As the days cool off and the hours of sunshine continue to dwindle we spend less time outdoors. With this migration indoors it becomes difficult to maintain the activity level we've grown accustomed to over the warmer months. However, it is vital to our health that we do; after all, "sitting is the new smoking".
Regular aerobic exercise is known to decrease the risk of heart disease, diabetes, and some cancers, reduce anxiety and depression, and is considered the best treatment for fatigue. It has also been shown to decrease the disability associated with knee osteoarthritis, decrease the progression of dementia, and delay cognitive decline.
A research study, titled the “Aerobic Centre Longitudinal Study (ACLS)” offers some startling results after observing the impacts of low exercise level, smoking, diabetes, and obesity on the risk of mortality from cardiovascular disease. Remarkably, a low fitness level was found to be a greater risk factor than smoking, diabetes, and obesity combined! That is a wake-up call that urges all of us to get moving more.
So, how much exercise is enough? Exercise is Medicine (Canada) is a public health initiative “to provide national leadership in promoting physical activity as a chronic disease prevention and management strategy to improve the health of Canadians”, and it supports the Canadian Physical Activity Guidelines. For example, if you’re 18-64 years old, you should be getting 150 minutes of moderate to vigorous activity per week. Broken down, this is 30 minutes 5 days per week. Now for the beautiful part….this can be achieved in 10 minute bouts that add up to 30 minutes! Many people that I encounter on a daily basis appear to be time crunched. However, I would argue that most of us could find 10 minutes of time here and there throughout our day, whereas 30 minutes all in one session may be difficult.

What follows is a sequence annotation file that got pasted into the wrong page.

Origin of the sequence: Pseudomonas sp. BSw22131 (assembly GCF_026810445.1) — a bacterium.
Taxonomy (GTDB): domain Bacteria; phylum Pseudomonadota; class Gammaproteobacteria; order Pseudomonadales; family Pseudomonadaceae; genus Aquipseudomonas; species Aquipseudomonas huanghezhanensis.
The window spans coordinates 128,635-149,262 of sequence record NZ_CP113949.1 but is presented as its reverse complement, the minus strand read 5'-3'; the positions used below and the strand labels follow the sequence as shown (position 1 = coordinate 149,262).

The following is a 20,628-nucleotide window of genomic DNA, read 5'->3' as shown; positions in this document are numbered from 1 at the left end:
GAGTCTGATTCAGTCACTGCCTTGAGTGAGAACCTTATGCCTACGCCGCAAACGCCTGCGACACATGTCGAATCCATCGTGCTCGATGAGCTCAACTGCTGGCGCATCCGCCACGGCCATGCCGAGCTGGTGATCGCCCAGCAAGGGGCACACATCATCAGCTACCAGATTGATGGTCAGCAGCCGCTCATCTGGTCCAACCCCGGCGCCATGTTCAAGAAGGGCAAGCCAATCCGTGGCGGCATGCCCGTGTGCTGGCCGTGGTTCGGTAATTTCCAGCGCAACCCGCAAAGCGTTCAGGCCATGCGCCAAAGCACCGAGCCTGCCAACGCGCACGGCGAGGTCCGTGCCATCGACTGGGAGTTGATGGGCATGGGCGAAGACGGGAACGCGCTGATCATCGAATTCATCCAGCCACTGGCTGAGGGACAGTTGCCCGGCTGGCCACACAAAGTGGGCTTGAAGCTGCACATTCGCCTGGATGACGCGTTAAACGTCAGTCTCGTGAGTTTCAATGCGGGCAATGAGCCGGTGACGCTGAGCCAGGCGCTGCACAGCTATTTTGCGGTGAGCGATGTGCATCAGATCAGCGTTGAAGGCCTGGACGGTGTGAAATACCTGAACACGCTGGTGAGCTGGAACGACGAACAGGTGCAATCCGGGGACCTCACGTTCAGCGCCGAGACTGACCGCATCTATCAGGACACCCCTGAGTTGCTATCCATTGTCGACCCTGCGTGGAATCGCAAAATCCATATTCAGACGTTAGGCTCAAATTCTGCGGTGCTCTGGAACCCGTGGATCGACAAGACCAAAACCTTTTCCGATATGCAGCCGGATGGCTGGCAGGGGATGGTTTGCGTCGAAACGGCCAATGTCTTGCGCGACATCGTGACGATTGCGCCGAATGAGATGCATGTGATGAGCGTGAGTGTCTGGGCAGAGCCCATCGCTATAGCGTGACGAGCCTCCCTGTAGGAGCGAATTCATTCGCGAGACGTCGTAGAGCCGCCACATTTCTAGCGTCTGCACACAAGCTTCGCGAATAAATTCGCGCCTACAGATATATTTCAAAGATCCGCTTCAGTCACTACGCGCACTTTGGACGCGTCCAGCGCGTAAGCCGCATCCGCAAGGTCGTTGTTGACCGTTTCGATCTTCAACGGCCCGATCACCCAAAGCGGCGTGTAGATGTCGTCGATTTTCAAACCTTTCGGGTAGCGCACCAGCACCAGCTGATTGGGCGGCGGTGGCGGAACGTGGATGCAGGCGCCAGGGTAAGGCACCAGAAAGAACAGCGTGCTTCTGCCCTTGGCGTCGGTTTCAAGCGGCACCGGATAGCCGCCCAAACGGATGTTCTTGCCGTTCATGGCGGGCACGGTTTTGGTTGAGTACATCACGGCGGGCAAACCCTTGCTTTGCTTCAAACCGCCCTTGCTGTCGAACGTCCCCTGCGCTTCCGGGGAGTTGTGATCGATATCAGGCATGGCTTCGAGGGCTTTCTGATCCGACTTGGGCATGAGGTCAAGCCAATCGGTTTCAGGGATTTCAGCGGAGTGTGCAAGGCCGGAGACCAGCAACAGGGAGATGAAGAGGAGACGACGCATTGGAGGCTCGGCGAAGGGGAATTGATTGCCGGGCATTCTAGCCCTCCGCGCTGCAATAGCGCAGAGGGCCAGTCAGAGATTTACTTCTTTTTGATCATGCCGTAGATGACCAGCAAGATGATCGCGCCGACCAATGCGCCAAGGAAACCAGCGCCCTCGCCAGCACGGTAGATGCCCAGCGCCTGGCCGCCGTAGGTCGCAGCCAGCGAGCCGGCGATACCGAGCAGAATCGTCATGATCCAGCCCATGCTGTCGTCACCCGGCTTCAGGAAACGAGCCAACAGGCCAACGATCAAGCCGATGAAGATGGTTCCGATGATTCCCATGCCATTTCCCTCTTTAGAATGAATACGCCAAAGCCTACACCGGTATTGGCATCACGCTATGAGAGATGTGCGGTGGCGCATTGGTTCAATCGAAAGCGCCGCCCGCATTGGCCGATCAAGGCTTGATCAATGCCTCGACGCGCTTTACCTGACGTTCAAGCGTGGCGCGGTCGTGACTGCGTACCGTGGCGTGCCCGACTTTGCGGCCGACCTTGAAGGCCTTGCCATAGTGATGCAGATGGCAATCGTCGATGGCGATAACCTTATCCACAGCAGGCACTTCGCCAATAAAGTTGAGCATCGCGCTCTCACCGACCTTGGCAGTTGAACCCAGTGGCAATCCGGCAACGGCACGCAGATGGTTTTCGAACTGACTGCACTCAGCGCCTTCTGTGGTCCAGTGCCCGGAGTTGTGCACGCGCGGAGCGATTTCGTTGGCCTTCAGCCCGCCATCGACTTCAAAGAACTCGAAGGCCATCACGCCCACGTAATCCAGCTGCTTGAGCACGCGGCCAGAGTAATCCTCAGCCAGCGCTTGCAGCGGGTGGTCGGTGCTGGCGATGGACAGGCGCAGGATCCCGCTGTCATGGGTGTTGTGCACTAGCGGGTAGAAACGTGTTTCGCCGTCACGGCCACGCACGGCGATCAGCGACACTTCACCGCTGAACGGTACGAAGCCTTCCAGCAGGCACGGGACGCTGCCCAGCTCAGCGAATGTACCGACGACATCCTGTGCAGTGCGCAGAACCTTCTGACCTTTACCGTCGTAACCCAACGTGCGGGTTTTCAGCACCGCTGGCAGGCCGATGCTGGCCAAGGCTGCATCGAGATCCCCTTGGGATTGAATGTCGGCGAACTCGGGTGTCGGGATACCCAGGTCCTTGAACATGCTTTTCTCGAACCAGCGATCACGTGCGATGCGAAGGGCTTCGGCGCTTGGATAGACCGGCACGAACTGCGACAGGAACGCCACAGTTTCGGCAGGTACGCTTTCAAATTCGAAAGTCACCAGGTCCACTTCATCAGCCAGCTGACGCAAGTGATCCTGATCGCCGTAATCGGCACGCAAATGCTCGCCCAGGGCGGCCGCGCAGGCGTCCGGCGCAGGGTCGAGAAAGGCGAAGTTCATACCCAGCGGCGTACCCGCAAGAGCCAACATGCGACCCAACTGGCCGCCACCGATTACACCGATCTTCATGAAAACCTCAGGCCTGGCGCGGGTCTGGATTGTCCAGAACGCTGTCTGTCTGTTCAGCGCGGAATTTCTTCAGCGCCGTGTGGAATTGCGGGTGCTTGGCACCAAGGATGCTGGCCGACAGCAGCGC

Here are some tips that may help you get your exercise in.
· Schedule it. You need to be selfish with your exercise time. If not, it is much too easy to work into lunch, watch TV for a little longer, etc.
· Involve friends, a spouse, whomever. This helps with accountability, adds socializing time with people we care about, and makes it less lonely and more fun.
· Walk a dog. Dogs are great walking coaches. There is data that shows 67% of dog walkers meet this requirement through dog walking alone.
· Work it into your commute to work. Park further away and/or add a lap around the block prior to going into your work environment.
· Listen to music, or read a book/watch TV (only if safely on stationary equipment). This helps pass the time. Often, you’ll find yourself absorbed in what you’re doing and 10 minutes quickly turns into 20.
· Track your progress. What gets measured gets done. Also, it can be quite rewarding to look back at where you started after a few months and remind yourself how far you’ve come.
I would also encourage you to watch a great YouTube video that summarizes this entire topic. Dr. Mike Evans, MD, out of Toronto has produced an entertaining yet informative visual lecture on the topic. It is titled “23 and ½ hours: What is the single best thing we can do for our health?” You won’t be disappointed.
Choose to be active today although it will not always be easy. You’ll always feel great after you’re done! This article is for general information purposes only and is not to be taken as professional medical advice..